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Carbohydrate

Carbohydrates are fuel for your body. They are found in all grains, cereals, nuts, seeds, fruit and vegetables. In their natural form they are great for your body and can increase weight loss. But not all carbs are created equal. The more a food is processes the less good and more bad it does to your body. Avoid processed carbohydrates.

Carbohydrate
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What it is

Carbohydrates are organic compounds that are your body’s main source of energy; they are an easy and plentiful source for your body. Plants use the energy of the sun to grow; this energy is then stored in the roots, stalks, leaves, fruit and flowers. When you eat plants your body uses their internally stored energy.

The sugar molecule is the building block of every carbohydrate. Starches and fibers are basically chains of these sugar molecules. Some have few molecules, others contain hundreds of sugars. Some of the chains are straight while others have many branches.

Your digestive system breaks carbohydrates down into the simple sugar molecule glucose (blood sugar), as only these are small enough to move into the blood stream. This glucose is the main source of energy for all the cells in your body. Fiber is an exception to this. It is constructed in such a way that it can not be broken down into simple sugar molecules so passes through your body undigested. Fiber does not nourish your body but it has many other health benefits as it moves through your digestive system.

Your body can survive without carbohydrates, they are not in the strict sense an essential nutrient to the body as proteins can be converted to carbohydrates although the problem with a non-carbohydrate diet is that is it difficult to get enough energy from protein alone to feed your brain and give you energy to live, also excessive protein in the diet has its own set of issues

Carbs ain’t carbs! Not all carbohydrates were created equal. 

Carbohydrates were once often divided into two main groups, simple carbohydrates and complex carbohydrates. Simple Carbohydrates are broken down fast, releasing a quick burst of energy into your blood. These include sugars, such as fruit sugar (fructose), corn or grape sugar (dextrose or glucose), and table sugar (sucrose). Complex carbohydrates were any that included three or more linked sugars. They release energy into your bloodstream at a slower pace. As it turns out the story is more complicated than that.

At a chemical level this way of looking at carbohydrates seems effective, although it does little to explain what happens to different carbohydrates once they enter your body. The starches in a donuts, French-fries and white bread are by definition are complex carbohydrates, although these carbohydrates are converted into blood sugar almost as fast as pure glucose itself. The sugar in fruit, fructose, is a simple sugar but has a small effect of blood sugar.


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What it does

A new system for classifying carbohydrates is the glycemic index (GI). All carbohydrates affect your blood sugar; you measure the effects of carbohydrates on you blood sugar level with the glycemic Index (GI). GI rates carbohydrates on how high and how quickly they boost blood sugar as compared to pure glucose. Those carbohydrates, like in white bread, that break down quickly during digestion, releasing glucose quickly into your blood, are considered to have a high glycemic index. Those carbohydrates like whole wheat, that release sugar more evenly over time has a low glycemic index. Foods with a score of 70 or higher are defined as having a high glycemic index; those with a score of 55 or below have a low glycemic index.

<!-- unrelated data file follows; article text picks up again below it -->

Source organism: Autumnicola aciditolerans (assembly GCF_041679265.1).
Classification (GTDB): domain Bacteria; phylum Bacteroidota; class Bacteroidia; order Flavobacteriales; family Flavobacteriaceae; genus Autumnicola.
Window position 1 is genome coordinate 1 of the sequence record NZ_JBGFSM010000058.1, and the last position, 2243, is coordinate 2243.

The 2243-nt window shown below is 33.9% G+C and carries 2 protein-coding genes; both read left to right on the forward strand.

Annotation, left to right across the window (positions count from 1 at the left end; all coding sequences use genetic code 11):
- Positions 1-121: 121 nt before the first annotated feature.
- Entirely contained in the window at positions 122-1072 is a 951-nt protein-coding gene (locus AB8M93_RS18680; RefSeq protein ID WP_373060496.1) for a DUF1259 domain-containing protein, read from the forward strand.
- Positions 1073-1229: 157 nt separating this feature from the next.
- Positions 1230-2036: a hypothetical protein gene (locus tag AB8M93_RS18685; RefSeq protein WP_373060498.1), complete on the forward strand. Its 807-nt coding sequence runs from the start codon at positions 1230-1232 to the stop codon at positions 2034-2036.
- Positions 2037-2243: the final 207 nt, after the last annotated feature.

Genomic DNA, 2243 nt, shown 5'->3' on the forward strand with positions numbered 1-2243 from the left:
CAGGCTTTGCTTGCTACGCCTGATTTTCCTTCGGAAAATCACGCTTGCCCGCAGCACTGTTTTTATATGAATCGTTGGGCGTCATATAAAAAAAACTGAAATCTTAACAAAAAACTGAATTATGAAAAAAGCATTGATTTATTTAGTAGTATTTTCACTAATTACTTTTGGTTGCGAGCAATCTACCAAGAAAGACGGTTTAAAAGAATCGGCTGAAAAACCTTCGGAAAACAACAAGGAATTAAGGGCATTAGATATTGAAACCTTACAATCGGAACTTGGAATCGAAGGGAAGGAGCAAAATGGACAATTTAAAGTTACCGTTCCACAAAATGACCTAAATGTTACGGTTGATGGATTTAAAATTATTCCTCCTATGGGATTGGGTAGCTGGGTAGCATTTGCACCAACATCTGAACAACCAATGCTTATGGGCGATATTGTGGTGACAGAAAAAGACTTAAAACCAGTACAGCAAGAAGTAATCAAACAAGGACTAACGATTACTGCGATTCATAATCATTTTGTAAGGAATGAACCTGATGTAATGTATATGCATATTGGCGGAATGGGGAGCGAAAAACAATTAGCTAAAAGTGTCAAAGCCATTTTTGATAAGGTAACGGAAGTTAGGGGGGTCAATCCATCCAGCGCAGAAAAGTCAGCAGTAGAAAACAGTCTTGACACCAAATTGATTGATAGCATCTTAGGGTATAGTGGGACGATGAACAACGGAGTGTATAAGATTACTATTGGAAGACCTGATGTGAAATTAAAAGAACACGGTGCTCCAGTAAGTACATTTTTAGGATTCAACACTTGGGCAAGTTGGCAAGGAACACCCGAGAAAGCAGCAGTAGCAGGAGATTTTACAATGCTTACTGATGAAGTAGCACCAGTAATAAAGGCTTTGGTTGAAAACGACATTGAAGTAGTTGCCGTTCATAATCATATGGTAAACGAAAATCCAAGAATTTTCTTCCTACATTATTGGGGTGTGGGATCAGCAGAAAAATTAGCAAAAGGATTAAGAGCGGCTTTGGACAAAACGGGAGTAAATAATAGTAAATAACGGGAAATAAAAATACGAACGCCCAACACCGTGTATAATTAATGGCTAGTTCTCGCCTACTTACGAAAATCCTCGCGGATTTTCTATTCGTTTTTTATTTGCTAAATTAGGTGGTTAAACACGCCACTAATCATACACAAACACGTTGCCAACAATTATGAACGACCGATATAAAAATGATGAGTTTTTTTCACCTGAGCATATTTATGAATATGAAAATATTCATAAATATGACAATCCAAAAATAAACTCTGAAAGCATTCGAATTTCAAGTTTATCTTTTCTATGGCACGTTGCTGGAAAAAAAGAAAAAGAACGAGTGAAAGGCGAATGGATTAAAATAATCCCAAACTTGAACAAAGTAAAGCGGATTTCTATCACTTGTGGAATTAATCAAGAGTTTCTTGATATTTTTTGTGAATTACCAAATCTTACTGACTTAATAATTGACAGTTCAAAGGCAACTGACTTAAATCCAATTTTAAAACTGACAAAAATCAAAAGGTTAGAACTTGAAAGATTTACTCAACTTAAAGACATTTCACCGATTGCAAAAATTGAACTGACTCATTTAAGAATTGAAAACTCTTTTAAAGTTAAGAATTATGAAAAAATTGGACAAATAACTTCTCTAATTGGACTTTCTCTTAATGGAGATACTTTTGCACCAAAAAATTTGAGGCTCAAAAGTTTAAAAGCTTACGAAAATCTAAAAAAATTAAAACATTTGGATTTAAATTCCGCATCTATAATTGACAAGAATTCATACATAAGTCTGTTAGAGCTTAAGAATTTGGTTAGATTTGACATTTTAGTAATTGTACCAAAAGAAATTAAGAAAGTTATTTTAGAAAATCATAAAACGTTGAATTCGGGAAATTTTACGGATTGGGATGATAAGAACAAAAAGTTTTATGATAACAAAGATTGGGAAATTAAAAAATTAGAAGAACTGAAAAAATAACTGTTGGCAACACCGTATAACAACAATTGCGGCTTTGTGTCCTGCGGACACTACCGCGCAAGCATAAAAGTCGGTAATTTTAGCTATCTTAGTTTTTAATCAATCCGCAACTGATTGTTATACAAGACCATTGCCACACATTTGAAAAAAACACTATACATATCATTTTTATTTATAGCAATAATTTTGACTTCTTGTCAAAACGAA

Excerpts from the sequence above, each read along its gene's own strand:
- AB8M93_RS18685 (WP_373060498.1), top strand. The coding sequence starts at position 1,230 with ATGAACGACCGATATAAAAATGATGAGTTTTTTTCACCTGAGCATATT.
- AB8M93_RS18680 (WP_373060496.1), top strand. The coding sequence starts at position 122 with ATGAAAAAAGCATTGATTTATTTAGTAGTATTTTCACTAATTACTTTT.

Low glycemic index (GI) foods:
• Help control type 2 diabetes
• Helps weight loss and weight control
• Reduces the risk of heart disease
• Reduces blood cholesterol
• Reduce hunger, keeping you feeling fuller for longer
• Prolong physical endurance

High glycemic index foods
• Re-fuel carbohydrate stores after exercise

There are many factors that determine the glycemic index of food
• Processing – refined grains that have had their outer bran and germ removed have a high GI than whole grains
• Type of starch – different forms of starches break down at different rates. Some, like potatoes are broken down and reach your bloodstream more quickly than some other starches. 
• Fiber content – as fiber cannot be broken down into simple sugars, it remains intact delivering less sugar into your blood and thus a lower glycemic index.
• Ripeness – Ripe fruit and vegetables tend to have more sugar and thus a higher glycemic index.
• Fat and acid content – the more fat or acid that a food contains, the slower the carbohydrates are converted into sugar and the lower the glycemic index.
• Physical form – finer ground grains are more rapidly digested thus they have higher glycemic index than course ground grains.

This is a new system of classification that is yet unproven by time. But the one thing that is known for sure is that a diet of whole-grains, legumes, fruit and vegetables, which all has a low glycemic index, all promote good health.

The Glycemic Index does not explain how much digestible carbohydrates a food gives you. Melon, for example, has a high glycemic index although in a serving the actual amount of carbohydrates is low. For this reason researchers developed a way to consider both the amount of carbohydrates in the food and the impact of those carbohydrates on your blood sugar levels. This measure is called the glycemic load. The glycemic load is the glycemic index multiplied by the amount of carbohydrates. In general a glycemic load greater than 20 is considered high, 11 to 19 falls in the medium range and 10 or under is a low glycemic load.

Use this glycemic index only as a general guide as in some situations it is ineffective. Some chocolate bars have a low glycemic index even though they are known to not be a healthy food. 

In all situations it is best to replace highly processed or refined grains, sugars and cereals with those that are whole grain or minimally processed. Potatoes, which were a preferred complex carbohydrate, should only be eaten in moderation as they have a high glycemic Index and Glycemic load.


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Where you get it

For good health it is best to get your carbohydrates from intact whole grains and cereals such as whole-grain bread, brown rice and whole-grain pastas. Try some of the less common and often very healthy grains like quinoa, amaranth, whole oats and bulgur.